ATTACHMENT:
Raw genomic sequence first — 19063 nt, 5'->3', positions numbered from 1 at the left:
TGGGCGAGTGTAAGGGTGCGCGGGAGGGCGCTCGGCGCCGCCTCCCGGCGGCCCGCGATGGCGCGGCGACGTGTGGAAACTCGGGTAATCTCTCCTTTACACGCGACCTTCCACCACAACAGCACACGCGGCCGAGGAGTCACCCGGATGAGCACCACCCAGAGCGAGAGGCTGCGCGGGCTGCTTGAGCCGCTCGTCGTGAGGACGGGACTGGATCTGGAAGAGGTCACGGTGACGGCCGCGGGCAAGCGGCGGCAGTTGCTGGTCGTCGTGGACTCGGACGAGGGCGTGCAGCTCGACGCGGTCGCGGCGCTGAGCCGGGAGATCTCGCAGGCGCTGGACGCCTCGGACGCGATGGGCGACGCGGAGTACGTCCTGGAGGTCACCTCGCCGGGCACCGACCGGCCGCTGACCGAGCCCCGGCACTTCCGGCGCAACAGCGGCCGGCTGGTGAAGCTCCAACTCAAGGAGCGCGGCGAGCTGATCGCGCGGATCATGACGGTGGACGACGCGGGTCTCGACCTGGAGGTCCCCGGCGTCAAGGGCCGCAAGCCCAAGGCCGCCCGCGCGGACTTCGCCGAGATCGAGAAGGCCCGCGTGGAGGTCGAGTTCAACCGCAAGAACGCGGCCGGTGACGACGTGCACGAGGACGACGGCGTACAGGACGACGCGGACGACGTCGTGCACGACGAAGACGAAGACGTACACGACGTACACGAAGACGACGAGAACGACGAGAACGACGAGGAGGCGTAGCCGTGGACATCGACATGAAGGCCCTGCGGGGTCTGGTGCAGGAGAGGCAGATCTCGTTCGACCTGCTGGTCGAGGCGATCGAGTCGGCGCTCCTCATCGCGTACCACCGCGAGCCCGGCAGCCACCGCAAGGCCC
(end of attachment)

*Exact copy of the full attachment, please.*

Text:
Raw genomic sequence first — 19063 nt, 5'->3', positions numbered from 1 at the left:
TGGGCGAGTGTAAGGGTGCGCGGGAGGGCGCTCGGCGCCGCCTCCCGGCGGCCCGCGATGGCGCGGCGACGTGTGGAAACTCGGGTAATCTCTCCTTTACACGCGACCTTCCACCACAACAGCACACGCGGCCGAGGAGTCACCCGGATGAGCACCACCCAGAGCGAGAGGCTGCGCGGGCTGCTTGAGCCGCTCGTCGTGAGGACGGGACTGGATCTGGAAGAGGTCACGGTGACGGCCGCGGGCAAGCGGCGGCAGTTGCTGGTCGTCGTGGACTCGGACGAGGGCGTGCAGCTCGACGCGGTCGCGGCGCTGAGCCGGGAGATCTCGCAGGCGCTGGACGCCTCGGACGCGATGGGCGACGCGGAGTACGTCCTGGAGGTCACCTCGCCGGGCACCGACCGGCCGCTGACCGAGCCCCGGCACTTCCGGCGCAACAGCGGCCGGCTGGTGAAGCTCCAACTCAAGGAGCGCGGCGAGCTGATCGCGCGGATCATGACGGTGGACGACGCGGGTCTCGACCTGGAGGTCCCCGGCGTCAAGGGCCGCAAGCCCAAGGCCGCCCGCGCGGACTTCGCCGAGATCGAGAAGGCCCGCGTGGAGGTCGAGTTCAACCGCAAGAACGCGGCCGGTGACGACGTGCACGAGGACGACGGCGTACAGGACGACGCGGACGACGTCGTGCACGACGAAGACGAAGACGTACACGACGTACACGAAGACGACGAGAACGACGAGAACGACGAGGAGGCGTAGCCGTGGACATCGACATGAAGGCCCTGCGGGGTCTGGTGCAGGAGAGGCAGATCTCGTTCGACCTGCTGGTCGAGGCGATCGAGTCGGCGCTCCTCATCGCGTACCACCGCGAGCCCGGCAGCCACCGCAAGGCCC